Stacey: So I'm not sure I would give myself any advice that would change anything, but I would say, look, stay. You know your fears about him not being able to have the wonderful life knock on wood that you want him to have. Those are not going to come true. It's going to be okay. You know, again, it was a different time.

Stacey: We didn't have continuous glucose monitors. We didn't get an insulin pump for six months, which was still really quick. Lantis had just been approved for little kids. So we were really lucky that we didn't even have to go on that [00:20:00] whole NPH and regular routine. That you might have heard about, you know, we could feed him when we wanted, we didn't have to have, you know, my friend, Maura McCarthy has another great author.

Stacey: She jokes about like every diabetic in the world was having a snack at 10:00 AM and 2:00 PM or whatever it was because they were on such a strict regimen. And that's how her daughter had to grow up. But I would just say like, okay, deep breath. And remember that you are this, I would also tell myself you're always going to be. That the point of my book and my reassurance, all that stuff. And everything is not that you don't worry as a parent. You Stacey, you were always going to worry, but to have to let them go anyway. And I still, like, I still have moments where my heart drops and I worry, and I just have to remind myself, Nope, this is part of parenting, not just parenting a kid with diabetes.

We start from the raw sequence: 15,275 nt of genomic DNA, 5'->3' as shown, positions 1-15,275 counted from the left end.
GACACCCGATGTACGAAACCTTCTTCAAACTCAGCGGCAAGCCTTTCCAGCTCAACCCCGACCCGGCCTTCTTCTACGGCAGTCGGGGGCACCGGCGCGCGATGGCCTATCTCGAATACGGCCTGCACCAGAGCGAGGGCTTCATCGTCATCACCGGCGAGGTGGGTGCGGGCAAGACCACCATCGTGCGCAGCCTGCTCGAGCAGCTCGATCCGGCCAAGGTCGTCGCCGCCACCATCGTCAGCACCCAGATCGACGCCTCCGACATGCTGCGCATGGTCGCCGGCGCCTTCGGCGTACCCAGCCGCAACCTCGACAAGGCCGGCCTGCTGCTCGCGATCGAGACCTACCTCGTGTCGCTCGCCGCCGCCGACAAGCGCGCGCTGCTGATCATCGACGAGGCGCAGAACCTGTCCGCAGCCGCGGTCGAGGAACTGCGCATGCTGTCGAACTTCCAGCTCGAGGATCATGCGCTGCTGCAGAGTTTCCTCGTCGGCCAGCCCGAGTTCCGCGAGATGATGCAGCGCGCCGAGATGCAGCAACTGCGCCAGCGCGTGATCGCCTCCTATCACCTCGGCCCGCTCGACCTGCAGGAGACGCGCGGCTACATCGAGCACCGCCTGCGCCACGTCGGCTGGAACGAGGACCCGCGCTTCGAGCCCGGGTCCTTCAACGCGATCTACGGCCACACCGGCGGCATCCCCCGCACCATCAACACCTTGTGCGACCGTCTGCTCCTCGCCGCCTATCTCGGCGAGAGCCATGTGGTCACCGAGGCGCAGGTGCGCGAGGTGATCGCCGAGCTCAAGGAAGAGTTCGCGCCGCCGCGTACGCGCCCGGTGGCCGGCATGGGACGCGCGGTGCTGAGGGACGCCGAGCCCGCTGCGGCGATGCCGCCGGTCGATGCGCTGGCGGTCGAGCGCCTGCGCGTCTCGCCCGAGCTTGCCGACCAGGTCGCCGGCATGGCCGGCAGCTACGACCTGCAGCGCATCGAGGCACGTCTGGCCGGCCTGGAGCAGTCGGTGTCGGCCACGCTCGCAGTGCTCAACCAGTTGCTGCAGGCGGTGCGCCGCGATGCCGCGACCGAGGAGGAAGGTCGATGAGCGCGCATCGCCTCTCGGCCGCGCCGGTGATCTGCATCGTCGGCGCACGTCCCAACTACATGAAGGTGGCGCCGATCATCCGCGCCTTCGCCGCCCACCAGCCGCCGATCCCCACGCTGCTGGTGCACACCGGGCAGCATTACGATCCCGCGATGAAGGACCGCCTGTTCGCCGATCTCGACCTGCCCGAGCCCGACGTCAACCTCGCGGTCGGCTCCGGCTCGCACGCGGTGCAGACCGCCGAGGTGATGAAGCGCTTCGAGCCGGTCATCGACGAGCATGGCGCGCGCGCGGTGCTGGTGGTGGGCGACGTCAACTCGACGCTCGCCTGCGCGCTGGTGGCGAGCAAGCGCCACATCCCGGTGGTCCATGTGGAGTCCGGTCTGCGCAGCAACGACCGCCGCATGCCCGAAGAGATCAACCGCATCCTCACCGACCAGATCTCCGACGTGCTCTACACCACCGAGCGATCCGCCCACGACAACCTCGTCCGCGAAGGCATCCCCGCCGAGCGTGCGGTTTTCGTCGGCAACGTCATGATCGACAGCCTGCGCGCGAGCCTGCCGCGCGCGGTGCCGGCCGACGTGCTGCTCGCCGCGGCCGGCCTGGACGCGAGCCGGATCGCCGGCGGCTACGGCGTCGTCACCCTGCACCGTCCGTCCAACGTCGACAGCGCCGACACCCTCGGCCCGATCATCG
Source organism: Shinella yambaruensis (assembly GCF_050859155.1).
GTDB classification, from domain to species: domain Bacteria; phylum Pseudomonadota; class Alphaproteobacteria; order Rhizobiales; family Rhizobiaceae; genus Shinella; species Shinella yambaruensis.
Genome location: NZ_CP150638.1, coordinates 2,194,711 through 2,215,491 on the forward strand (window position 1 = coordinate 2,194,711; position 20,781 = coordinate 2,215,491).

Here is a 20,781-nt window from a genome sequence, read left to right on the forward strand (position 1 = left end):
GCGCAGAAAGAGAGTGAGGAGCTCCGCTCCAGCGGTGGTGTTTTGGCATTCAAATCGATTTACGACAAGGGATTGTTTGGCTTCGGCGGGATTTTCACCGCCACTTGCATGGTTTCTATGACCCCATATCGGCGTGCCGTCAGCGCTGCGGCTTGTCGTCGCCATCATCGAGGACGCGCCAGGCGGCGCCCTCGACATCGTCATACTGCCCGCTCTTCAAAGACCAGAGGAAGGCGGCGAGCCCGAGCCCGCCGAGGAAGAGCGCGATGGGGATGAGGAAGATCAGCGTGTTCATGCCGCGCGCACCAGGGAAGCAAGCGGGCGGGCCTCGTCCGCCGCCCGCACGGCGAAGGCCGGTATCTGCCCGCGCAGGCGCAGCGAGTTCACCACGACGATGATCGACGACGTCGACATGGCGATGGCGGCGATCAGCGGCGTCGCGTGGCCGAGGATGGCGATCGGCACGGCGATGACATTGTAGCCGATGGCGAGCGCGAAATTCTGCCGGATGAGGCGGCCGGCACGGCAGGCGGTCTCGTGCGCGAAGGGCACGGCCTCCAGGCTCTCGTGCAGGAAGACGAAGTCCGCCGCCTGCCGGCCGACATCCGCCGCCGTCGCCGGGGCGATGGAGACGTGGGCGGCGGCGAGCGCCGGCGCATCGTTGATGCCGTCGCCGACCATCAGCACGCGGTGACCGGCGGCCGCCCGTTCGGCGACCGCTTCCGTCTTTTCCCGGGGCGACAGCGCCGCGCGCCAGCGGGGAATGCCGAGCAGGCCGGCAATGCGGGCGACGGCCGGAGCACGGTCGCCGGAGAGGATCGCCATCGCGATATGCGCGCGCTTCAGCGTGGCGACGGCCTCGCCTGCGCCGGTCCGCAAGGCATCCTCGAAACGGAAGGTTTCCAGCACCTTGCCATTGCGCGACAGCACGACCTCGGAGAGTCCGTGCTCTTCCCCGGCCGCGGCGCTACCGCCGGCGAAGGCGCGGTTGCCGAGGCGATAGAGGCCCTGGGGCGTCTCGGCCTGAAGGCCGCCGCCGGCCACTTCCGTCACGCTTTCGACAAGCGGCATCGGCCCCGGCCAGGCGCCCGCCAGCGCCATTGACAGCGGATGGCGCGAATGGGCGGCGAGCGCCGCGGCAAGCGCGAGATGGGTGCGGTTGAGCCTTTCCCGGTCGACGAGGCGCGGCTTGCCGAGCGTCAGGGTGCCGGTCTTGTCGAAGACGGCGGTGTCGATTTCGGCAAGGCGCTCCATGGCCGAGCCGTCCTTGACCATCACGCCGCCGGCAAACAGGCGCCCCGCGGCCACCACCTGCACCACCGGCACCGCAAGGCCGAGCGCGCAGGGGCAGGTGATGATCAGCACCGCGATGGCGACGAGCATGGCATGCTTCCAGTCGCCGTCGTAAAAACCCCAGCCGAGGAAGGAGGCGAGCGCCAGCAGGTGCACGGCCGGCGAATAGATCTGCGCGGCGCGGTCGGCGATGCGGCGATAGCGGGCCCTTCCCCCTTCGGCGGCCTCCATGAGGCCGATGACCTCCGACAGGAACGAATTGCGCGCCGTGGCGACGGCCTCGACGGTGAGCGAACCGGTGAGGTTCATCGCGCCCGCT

Stacey: So 

Katie: you're exactly right. That's what I was thinking. When you were saying that like worrying is just a part of being a parent and, you know, type one or not you're unfortunately, you're just gonna worry. And I think there's a, there's good worry. Right? Cause worry keeps us safe and can protect us, but then there's [00:21:00] the worry that can be all consuming, which is, which is not good.